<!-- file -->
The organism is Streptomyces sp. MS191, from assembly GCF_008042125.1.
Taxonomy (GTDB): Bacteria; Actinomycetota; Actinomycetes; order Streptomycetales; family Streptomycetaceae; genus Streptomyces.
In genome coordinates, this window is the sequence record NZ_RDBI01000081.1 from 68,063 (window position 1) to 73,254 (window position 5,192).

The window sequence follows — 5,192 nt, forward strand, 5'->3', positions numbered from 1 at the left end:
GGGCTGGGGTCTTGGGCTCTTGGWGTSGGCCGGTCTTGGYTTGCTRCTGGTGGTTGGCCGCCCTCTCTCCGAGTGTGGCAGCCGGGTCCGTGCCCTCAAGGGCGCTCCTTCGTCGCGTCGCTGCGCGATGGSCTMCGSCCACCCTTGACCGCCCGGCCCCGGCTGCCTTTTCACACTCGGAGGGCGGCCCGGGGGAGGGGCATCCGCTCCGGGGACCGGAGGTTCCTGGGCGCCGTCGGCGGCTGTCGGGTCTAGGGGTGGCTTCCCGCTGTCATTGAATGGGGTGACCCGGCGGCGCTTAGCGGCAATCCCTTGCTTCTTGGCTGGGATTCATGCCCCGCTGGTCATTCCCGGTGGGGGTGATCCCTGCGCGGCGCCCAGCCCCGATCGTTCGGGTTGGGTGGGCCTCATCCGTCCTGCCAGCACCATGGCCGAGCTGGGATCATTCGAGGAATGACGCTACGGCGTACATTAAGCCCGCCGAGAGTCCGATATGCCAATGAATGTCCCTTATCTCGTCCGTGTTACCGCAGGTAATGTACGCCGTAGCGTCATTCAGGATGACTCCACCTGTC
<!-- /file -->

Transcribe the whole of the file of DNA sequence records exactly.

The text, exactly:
The organism is Streptomyces sp. MS191, from assembly GCF_008042125.1.
Taxonomy (GTDB): Bacteria; Actinomycetota; Actinomycetes; order Streptomycetales; family Streptomycetaceae; genus Streptomyces.
In genome coordinates, this window is the sequence record NZ_RDBI01000081.1 from 68,063 (window position 1) to 73,254 (window position 5,192).

The window sequence follows — 5,192 nt, forward strand, 5'->3', positions numbered from 1 at the left end:
GGGCTGGGGTCTTGGGCTCTTGGWGTSGGCCGGTCTTGGYTTGCTRCTGGTGGTTGGCCGCCCTCTCTCCGAGTGTGGCAGCCGGGTCCGTGCCCTCAAGGGCGCTCCTTCGTCGCGTCGCTGCGCGATGGSCTMCGSCCACCCTTGACCGCCCGGCCCCGGCTGCCTTTTCACACTCGGAGGGCGGCCCGGGGGAGGGGCATCCGCTCCGGGGACCGGAGGTTCCTGGGCGCCGTCGGCGGCTGTCGGGTCTAGGGGTGGCTTCCCGCTGTCATTGAATGGGGTGACCCGGCGGCGCTTAGCGGCAATCCCTTGCTTCTTGGCTGGGATTCATGCCCCGCTGGTCATTCCCGGTGGGGGTGATCCCTGCGCGGCGCCCAGCCCCGATCGTTCGGGTTGGGTGGGCCTCATCCGTCCTGCCAGCACCATGGCCGAGCTGGGATCATTCGAGGAATGACGCTACGGCGTACATTAAGCCCGCCGAGAGTCCGATATGCCAATGAATGTCCCTTATCTCGTCCGTGTTACCGCAGGTAATGTACGCCGTAGCGTCATTCAGGATGACTCCACCTGTC